Well, in the old days, a lot of people mistakenly think that we're the bulldogs because Yale had a (bulldog) mascot for a long time. But we didn't do it because of our association with Yale. In the early 20s, Coach Stegeman had such a great defensive team and it tackled so ferociously that an Atlanta sportswriter around 1922 said Georgia's defense was as ferocious as a bulldog, and that's how they began calling them bulldogs. Gradually. And people originally, several alumni would bring bulldogs to the sidelines. None of them were the official bulldog, you know. But by 1942, our bulldog was an English bulldog. We had brindle bulldogs, and…but we had an English bulldog that some alumni in Columbus, Georgia, carried to the Rose Bowl. And there's a connection between UGA and that mascot. We had a brindle bulldog in 1953 or ‘54. He used to live in the old field house where the Rankin Smith building is now. He lived in the attic and there'd be some boys on a minor sports team that used to live up there in the attic. They could live free up there in the attic, but they had to let the dog out and walk him and feed him and everything. But this brindle bulldog died. Coach Butts said, "Get us another mascot.” I put a story in the paper, we were looking for a new mascot. Anybody that had one, get in touch with me. Well, immediately a law school student, Frank Seiler, Sonny Seiler, came up to me. He said he and his wife, Cecelia have a little puppy, and I had known Sonny when he was on the swimming team at Georgia. So I went out to their apartment, I think it was somewhere on Milledge, and saw the little puppy. It was an English bulldog, white, and it looked all right to me. They told me that he was the grandson of our Rose Bowl mascot in Columbus. Cecelia was from Columbus. I think it may have been a cousin of hers that had the Rose Bowl mascot. I went to Coach Butts and I said "I'll take you out there and you can see this little puppy and see if you think he ought to be the mascot, and by the way, he's the grandson of your Rose Bowl bulldog." He said, "I ain't got time to go out there right now, but if he was the grandson of our Rose Bowl mascot, he's got good blood, sign him up." And that's how Uga became our mascot, but he got the nickname, Uga, from Billy Young, a fellow law school student with Sonny Seiler, who was from Columbus. He said, "What are you going to name the bulldog?" Sonny said, "I don't know." He said, "Name him Uga for University of Georgia." And it's pronounced with mugga, it's not youga, it's Uga pronounced with mugga. And that's…and then Sonny Seiler and Cecelia and his family, all of them, have done the greatest job of a mascot, having carried on that dynasty of mascots of any school in the United States. They've just done a magnificent job and the first time we changed mascots, when Uga I was going to be replaced by UGA II, he was getting too old. We had a changing of the mascots, changing of the dog, and it was a ceremony on the football field. The band would play, and it was a good ceremony and the cheerleaders would get the students to yell, "Damn good dog." That's when that began. But Sonny and Cecelia and their children have just done one magnificent job.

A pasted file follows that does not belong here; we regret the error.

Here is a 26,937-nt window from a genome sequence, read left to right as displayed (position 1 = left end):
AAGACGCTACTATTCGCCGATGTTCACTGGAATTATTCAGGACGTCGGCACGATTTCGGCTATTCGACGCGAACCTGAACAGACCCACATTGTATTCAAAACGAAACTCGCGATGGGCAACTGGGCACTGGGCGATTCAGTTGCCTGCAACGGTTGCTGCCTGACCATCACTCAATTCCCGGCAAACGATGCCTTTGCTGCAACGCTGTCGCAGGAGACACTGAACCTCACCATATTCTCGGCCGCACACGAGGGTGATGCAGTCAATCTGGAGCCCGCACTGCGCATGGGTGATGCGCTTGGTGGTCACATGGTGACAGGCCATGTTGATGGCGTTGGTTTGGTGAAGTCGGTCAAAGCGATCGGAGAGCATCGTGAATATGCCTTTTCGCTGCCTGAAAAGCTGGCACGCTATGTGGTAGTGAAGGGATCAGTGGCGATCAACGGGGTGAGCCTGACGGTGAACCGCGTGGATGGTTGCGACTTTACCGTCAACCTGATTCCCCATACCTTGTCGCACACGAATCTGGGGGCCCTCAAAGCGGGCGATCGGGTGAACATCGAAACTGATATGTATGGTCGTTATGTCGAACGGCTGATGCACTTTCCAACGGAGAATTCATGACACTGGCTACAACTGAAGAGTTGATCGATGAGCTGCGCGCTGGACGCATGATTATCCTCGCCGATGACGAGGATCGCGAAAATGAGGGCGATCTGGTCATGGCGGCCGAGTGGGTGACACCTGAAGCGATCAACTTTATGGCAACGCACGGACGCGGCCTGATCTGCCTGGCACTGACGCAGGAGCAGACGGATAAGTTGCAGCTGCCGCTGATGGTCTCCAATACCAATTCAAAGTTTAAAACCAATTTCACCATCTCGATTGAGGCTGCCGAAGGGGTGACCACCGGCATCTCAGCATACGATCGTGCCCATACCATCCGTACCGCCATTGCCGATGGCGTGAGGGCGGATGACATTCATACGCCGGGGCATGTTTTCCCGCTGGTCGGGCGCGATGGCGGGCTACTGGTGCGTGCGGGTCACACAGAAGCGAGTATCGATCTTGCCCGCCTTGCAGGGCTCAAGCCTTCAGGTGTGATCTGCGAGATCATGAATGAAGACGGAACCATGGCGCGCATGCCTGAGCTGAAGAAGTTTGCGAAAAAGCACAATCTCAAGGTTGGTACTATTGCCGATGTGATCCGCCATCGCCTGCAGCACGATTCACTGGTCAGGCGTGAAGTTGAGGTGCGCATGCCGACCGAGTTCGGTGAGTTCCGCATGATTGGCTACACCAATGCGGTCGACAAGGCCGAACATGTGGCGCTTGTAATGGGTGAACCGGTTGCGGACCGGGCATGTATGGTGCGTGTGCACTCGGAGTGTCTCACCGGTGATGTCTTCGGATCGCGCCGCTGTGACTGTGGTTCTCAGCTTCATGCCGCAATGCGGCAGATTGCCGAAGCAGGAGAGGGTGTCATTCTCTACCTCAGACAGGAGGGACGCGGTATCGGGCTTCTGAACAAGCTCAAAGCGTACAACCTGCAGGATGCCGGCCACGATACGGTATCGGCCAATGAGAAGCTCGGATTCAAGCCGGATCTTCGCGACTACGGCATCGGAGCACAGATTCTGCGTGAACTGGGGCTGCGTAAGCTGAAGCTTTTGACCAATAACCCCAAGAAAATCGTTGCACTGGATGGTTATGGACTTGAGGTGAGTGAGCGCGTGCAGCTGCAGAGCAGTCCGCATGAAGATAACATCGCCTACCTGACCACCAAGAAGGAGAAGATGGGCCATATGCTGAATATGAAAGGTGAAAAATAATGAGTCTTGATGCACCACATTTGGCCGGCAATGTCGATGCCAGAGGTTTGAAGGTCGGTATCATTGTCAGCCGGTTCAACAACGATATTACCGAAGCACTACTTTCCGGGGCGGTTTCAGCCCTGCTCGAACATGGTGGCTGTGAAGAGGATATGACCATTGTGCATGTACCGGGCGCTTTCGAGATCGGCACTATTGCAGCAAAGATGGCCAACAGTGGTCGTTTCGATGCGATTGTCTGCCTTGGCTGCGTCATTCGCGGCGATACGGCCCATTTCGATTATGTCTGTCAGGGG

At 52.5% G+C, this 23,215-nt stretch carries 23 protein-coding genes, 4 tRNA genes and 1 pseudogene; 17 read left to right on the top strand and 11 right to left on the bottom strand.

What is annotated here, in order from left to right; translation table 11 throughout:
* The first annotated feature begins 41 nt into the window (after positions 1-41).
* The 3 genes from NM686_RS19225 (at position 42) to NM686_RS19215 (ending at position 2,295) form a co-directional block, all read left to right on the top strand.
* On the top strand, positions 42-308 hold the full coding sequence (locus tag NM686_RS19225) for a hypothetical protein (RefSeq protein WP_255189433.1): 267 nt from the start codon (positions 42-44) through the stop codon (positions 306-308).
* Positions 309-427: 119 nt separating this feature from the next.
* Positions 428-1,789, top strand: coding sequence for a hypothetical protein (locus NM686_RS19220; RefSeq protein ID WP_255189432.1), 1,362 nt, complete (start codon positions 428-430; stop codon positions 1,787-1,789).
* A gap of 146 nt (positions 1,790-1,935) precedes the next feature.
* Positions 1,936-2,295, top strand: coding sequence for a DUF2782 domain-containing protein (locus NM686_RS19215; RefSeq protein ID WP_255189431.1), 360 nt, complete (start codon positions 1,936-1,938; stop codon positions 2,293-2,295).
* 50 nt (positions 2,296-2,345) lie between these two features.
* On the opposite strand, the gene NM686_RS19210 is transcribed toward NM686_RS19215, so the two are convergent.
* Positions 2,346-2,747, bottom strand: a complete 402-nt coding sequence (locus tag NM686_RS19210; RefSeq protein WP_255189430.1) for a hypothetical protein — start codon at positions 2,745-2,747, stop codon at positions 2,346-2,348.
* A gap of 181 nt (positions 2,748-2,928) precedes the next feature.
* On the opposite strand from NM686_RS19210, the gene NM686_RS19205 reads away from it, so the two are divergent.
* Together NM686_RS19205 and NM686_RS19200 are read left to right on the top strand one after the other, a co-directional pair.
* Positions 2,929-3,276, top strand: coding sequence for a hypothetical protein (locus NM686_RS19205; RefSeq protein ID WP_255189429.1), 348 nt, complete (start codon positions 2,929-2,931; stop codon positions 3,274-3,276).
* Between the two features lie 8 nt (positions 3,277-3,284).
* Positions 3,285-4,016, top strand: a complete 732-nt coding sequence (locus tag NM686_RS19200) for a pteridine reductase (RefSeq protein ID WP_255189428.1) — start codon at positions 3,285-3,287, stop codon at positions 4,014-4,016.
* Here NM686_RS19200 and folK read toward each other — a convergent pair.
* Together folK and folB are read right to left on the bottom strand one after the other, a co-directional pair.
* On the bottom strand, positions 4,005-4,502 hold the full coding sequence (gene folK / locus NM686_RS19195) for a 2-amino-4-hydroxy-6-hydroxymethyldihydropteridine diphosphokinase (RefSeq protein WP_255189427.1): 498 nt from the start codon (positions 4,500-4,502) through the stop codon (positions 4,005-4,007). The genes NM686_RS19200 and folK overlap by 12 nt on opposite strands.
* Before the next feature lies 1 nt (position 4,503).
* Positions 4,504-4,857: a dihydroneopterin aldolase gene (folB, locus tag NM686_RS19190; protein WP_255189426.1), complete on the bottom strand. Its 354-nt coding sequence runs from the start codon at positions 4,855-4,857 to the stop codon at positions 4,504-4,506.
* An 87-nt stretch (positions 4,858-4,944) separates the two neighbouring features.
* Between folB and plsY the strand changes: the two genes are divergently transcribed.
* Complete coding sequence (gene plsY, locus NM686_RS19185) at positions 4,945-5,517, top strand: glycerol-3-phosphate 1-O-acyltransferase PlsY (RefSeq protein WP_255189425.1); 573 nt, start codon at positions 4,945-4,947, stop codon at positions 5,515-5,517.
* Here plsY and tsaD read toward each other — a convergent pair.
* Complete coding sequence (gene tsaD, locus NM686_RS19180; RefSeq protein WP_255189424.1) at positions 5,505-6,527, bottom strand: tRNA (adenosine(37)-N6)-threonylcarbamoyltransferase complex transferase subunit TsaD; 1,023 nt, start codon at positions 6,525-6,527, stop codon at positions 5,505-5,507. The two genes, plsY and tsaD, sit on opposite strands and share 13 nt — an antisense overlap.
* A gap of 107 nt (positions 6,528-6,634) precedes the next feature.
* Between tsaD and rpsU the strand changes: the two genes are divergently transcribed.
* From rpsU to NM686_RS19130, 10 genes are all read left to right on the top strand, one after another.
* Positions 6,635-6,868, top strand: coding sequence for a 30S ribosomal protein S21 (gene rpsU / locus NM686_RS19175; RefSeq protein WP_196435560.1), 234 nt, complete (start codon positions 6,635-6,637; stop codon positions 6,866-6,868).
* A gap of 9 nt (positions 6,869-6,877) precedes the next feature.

I nearly cried when we did it the last time.
Yeah. No school has the history. And Uga V, who was nicknamed Magillicuddy, they named him for me, was mascot of the year and was on the cover of Sports Illustrated. And the greatest picture of Uga V was when he was…an Auburn player had caught a touchdown pass and UGA was in the end zone and the Auburn player taunted Uga. He taunted him. He went over there with the ball and was shaking the ball, and he made Uga so mad, he bit him. That's a great picture.
Came back to get him.
I don't know whether he bit him actually, but he tried to. It's a great picture.
In 1954 you were named head coach of the tennis program, and as I said earlier, you were leading a rich, full life. I don't know how you did everything you did.